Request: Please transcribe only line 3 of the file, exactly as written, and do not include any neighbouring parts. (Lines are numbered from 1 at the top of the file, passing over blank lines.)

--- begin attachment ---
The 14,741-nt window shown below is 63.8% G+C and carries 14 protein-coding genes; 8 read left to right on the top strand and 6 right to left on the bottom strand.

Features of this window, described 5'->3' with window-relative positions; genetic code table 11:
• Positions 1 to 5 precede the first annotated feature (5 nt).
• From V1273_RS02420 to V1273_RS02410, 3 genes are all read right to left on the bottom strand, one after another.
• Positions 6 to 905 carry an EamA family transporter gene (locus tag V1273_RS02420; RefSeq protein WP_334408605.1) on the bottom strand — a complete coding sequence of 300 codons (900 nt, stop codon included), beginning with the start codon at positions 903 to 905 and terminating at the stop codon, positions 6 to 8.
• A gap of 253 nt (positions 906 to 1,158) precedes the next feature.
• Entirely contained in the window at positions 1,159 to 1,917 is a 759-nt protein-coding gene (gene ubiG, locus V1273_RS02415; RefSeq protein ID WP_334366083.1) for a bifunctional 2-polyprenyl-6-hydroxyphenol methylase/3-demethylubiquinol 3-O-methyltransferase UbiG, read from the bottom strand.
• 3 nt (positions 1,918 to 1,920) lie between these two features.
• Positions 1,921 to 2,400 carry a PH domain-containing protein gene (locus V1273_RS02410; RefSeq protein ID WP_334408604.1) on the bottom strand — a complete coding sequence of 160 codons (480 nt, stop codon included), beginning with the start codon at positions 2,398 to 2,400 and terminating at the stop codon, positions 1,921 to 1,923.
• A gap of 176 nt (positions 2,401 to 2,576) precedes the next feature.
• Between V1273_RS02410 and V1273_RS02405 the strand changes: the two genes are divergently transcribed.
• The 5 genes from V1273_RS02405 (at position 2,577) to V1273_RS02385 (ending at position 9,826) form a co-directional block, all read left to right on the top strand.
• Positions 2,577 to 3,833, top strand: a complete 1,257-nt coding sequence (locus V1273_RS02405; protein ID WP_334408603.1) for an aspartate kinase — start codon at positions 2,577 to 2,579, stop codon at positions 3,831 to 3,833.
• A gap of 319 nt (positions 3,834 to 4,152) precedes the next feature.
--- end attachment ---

• Positions 1 to 5 precede the first annotated feature (5 nt).